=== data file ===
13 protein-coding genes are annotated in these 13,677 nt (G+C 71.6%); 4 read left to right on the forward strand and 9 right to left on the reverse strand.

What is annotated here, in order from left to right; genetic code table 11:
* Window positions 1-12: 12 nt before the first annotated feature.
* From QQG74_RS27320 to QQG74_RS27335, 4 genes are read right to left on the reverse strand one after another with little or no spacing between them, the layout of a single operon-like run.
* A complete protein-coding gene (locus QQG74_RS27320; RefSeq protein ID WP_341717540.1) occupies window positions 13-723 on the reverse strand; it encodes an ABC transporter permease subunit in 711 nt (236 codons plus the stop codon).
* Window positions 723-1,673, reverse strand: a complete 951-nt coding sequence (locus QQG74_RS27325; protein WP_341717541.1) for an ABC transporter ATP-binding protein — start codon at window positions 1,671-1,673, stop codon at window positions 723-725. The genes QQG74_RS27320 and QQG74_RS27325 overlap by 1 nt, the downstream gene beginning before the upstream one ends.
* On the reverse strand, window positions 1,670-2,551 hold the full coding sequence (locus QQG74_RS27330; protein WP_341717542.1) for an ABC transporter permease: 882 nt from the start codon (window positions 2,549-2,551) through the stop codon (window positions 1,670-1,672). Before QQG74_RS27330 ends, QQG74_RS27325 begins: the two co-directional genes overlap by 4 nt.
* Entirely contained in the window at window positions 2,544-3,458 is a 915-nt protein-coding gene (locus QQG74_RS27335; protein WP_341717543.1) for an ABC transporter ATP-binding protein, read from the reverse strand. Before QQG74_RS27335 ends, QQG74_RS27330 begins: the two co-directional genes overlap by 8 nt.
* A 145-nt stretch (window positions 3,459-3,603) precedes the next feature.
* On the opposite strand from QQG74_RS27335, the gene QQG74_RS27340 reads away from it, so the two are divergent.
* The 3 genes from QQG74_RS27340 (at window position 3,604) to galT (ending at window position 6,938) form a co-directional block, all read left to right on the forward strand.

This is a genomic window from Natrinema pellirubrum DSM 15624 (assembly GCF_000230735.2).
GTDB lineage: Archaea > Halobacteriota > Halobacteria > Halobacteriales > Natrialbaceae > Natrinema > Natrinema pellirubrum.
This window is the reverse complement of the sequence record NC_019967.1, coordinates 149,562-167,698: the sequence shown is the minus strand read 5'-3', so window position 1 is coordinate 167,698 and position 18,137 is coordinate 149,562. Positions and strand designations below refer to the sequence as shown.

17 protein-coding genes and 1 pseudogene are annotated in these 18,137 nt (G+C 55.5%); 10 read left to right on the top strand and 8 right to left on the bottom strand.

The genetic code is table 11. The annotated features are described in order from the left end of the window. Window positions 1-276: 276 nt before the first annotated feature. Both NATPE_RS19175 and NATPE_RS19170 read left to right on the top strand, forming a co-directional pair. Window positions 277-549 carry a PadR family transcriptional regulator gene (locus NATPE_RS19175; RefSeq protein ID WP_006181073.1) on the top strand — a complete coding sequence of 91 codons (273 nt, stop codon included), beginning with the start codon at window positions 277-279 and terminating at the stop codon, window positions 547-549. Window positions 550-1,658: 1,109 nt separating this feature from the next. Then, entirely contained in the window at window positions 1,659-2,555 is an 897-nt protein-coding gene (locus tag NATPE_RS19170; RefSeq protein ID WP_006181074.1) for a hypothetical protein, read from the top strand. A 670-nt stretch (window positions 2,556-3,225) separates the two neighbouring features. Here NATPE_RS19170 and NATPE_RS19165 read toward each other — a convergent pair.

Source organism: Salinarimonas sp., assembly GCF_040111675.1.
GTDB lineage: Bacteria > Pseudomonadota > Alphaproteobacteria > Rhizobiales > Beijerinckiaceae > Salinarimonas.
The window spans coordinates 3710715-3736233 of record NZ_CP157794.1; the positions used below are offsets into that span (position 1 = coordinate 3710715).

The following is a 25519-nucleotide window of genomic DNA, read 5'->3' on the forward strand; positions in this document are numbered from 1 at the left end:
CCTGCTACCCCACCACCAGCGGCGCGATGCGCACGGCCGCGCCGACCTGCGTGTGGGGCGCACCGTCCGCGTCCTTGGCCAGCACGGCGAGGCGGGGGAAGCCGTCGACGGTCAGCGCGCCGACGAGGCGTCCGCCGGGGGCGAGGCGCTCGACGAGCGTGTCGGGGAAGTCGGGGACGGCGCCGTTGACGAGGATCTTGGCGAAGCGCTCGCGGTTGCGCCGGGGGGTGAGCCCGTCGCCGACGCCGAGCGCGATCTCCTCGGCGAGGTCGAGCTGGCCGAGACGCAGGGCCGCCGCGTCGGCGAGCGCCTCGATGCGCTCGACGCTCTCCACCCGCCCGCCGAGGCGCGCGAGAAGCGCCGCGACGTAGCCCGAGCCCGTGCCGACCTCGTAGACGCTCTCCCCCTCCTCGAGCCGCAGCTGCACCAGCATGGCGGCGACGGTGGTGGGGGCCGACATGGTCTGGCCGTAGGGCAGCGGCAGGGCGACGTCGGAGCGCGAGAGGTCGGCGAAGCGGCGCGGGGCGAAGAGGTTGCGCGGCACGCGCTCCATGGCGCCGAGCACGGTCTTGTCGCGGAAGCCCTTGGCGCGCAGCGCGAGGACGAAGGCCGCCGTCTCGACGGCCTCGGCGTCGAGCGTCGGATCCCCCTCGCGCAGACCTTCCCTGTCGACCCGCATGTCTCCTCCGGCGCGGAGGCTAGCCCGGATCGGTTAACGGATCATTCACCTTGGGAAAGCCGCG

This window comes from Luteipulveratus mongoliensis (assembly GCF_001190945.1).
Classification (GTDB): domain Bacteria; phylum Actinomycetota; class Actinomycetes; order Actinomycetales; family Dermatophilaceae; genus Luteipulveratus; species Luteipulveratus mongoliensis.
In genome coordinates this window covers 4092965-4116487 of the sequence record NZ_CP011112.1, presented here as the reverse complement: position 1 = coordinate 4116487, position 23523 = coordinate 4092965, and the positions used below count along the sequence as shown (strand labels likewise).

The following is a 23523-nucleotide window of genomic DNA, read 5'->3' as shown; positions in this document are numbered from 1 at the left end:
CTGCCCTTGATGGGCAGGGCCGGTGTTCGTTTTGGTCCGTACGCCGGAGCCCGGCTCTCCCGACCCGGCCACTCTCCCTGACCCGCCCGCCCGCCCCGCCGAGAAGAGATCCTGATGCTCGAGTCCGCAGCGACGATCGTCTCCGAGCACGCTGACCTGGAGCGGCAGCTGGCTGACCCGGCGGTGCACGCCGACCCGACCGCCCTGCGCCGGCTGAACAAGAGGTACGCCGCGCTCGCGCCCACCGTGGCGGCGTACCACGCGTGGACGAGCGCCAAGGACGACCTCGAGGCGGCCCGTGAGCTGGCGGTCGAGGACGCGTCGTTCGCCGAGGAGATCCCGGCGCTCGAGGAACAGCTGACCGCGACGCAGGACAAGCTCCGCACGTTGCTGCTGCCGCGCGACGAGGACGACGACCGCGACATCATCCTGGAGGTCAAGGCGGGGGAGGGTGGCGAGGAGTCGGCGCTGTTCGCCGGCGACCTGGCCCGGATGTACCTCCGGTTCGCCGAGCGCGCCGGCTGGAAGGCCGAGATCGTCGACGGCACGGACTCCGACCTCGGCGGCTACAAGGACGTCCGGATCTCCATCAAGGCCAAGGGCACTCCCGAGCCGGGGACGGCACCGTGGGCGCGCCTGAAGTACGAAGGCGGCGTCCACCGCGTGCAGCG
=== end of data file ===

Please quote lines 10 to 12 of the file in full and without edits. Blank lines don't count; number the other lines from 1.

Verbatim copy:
* On the opposite strand from QQG74_RS27335, the gene QQG74_RS27340 reads away from it, so the two are divergent.
* The 3 genes from QQG74_RS27340 (at window position 3,604) to galT (ending at window position 6,938) form a co-directional block, all read left to right on the forward strand.

This is a genomic window from Natrinema pellirubrum DSM 15624 (assembly GCF_000230735.2).